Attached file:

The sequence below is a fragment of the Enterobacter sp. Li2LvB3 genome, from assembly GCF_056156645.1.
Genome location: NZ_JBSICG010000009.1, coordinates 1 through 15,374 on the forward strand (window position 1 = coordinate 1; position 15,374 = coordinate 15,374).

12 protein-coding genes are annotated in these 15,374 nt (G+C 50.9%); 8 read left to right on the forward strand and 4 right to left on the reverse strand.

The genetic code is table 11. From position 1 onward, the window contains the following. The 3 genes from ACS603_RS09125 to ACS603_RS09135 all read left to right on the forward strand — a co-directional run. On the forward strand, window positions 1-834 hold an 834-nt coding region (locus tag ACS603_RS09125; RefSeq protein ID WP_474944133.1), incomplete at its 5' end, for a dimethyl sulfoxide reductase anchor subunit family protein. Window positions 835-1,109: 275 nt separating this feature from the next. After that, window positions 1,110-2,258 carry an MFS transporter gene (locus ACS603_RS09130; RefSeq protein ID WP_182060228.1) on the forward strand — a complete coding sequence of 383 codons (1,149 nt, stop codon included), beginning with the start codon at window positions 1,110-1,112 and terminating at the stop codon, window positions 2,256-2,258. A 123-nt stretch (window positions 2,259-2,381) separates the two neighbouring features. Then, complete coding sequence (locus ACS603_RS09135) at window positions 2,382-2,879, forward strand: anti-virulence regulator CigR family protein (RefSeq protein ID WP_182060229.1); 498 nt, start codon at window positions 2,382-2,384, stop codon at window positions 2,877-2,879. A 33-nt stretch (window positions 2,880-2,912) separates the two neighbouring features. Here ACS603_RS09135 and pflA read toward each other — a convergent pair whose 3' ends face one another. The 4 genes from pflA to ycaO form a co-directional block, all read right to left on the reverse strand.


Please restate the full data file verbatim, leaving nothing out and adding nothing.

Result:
The sequence below is a fragment of the Enterobacter sp. Li2LvB3 genome, from assembly GCF_056156645.1.
Genome location: NZ_JBSICG010000009.1, coordinates 1 through 15,374 on the forward strand (window position 1 = coordinate 1; position 15,374 = coordinate 15,374).

12 protein-coding genes are annotated in these 15,374 nt (G+C 50.9%); 8 read left to right on the forward strand and 4 right to left on the reverse strand.

The genetic code is table 11. From position 1 onward, the window contains the following. The 3 genes from ACS603_RS09125 to ACS603_RS09135 all read left to right on the forward strand — a co-directional run. On the forward strand, window positions 1-834 hold an 834-nt coding region (locus tag ACS603_RS09125; RefSeq protein ID WP_474944133.1), incomplete at its 5' end, for a dimethyl sulfoxide reductase anchor subunit family protein. Window positions 835-1,109: 275 nt separating this feature from the next. After that, window positions 1,110-2,258 carry an MFS transporter gene (locus ACS603_RS09130; RefSeq protein ID WP_182060228.1) on the forward strand — a complete coding sequence of 383 codons (1,149 nt, stop codon included), beginning with the start codon at window positions 1,110-1,112 and terminating at the stop codon, window positions 2,256-2,258. A 123-nt stretch (window positions 2,259-2,381) separates the two neighbouring features. Then, complete coding sequence (locus ACS603_RS09135) at window positions 2,382-2,879, forward strand: anti-virulence regulator CigR family protein (RefSeq protein ID WP_182060229.1); 498 nt, start codon at window positions 2,382-2,384, stop codon at window positions 2,877-2,879. A 33-nt stretch (window positions 2,880-2,912) separates the two neighbouring features. Here ACS603_RS09135 and pflA read toward each other — a convergent pair whose 3' ends face one another. The 4 genes from pflA to ycaO form a co-directional block, all read right to left on the reverse strand.